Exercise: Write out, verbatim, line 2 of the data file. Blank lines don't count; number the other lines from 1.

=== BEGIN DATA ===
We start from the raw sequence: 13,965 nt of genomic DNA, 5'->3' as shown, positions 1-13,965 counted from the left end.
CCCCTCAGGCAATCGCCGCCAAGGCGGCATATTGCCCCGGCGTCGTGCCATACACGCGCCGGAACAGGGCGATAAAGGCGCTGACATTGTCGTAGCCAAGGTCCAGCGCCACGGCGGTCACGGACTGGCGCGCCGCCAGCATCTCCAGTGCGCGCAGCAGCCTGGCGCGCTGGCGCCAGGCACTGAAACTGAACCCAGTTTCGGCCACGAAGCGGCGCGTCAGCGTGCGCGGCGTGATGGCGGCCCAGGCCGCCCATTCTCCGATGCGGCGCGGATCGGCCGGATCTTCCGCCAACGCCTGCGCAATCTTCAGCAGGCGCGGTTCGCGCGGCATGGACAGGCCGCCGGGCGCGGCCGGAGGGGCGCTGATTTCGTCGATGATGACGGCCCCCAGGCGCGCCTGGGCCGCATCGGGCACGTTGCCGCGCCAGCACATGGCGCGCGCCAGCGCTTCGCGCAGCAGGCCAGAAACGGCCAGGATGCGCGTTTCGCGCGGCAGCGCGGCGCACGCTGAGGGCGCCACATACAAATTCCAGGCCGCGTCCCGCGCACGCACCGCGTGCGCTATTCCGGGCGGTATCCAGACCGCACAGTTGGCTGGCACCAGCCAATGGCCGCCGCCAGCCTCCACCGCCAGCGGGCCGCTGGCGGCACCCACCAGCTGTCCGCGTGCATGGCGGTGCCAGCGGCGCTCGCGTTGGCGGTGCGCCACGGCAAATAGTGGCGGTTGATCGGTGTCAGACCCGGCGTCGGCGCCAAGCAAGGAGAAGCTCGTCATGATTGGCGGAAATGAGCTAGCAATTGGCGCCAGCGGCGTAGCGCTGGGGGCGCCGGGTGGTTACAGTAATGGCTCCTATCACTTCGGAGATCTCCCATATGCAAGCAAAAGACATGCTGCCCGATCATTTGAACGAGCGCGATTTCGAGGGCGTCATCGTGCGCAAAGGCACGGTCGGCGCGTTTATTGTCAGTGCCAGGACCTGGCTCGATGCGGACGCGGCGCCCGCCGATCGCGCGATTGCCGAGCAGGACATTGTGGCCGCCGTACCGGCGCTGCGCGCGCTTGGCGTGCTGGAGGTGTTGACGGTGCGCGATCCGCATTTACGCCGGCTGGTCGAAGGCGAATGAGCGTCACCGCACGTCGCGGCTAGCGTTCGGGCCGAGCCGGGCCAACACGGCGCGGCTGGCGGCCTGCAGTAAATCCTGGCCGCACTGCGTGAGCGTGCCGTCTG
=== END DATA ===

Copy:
CCCCTCAGGCAATCGCCGCCAAGGCGGCATATTGCCCCGGCGTCGTGCCATACACGCGCCGGAACAGGGCGATAAAGGCGCTGACATTGTCGTAGCCAAGGTCCAGCGCCACGGCGGTCACGGACTGGCGCGCCGCCAGCATCTCCAGTGCGCGCAGCAGCCTGGCGCGCTGGCGCCAGGCACTGAAACTGAACCCAGTTTCGGCCACGAAGCGGCGCGTCAGCGTGCGCGGCGTGATGGCGGCCCAGGCCGCCCATTCTCCGATGCGGCGCGGATCGGCCGGATCTTCCGCCAACGCCTGCGCAATCTTCAGCAGGCGCGGTTCGCGCGGCATGGACAGGCCGCCGGGCGCGGCCGGAGGGGCGCTGATTTCGTCGATGATGACGGCCCCCAGGCGCGCCTGGGCCGCATCGGGCACGTTGCCGCGCCAGCACATGGCGCGCGCCAGCGCTTCGCGCAGCAGGCCAGAAACGGCCAGGATGCGCGTTTCGCGCGGCAGCGCGGCGCACGCTGAGGGCGCCACATACAAATTCCAGGCCGCGTCCCGCGCACGCACCGCGTGCGCTATTCCGGGCGGTATCCAGACCGCACAGTTGGCTGGCACCAGCCAATGGCCGCCGCCAGCCTCCACCGCCAGCGGGCCGCTGGCGGCACCCACCAGCTGTCCGCGTGCATGGCGGTGCCAGCGGCGCTCGCGTTGGCGGTGCGCCACGGCAAATAGTGGCGGTTGATCGGTGTCAGACCCGGCGTCGGCGCCAAGCAAGGAGAAGCTCGTCATGATTGGCGGAAATGAGCTAGCAATTGGCGCCAGCGGCGTAGCGCTGGGGGCGCCGGGTGGTTACAGTAATGGCTCCTATCACTTCGGAGATCTCCCATATGCAAGCAAAAGACATGCTGCCCGATCATTTGAACGAGCGCGATTTCGAGGGCGTCATCGTGCGCAAAGGCACGGTCGGCGCGTTTATTGTCAGTGCCAGGACCTGGCTCGATGCGGACGCGGCGCCCGCCGATCGCGCGATTGCCGAGCAGGACATTGTGGCCGCCGTACCGGCGCTGCGCGCGCTTGGCGTGCTGGAGGTGTTGACGGTGCGCGATCCGCATTTACGCCGGCTGGTCGAAGGCGAATGAGCGTCACCGCACGTCGCGGCTAGCGTTCGGGCCGAGCCGGGCCAACACGGCGCGGCTGGCGGCCTGCAGTAAATCCTGGCCGCACTGCGTGAGCGTGCCGTCTG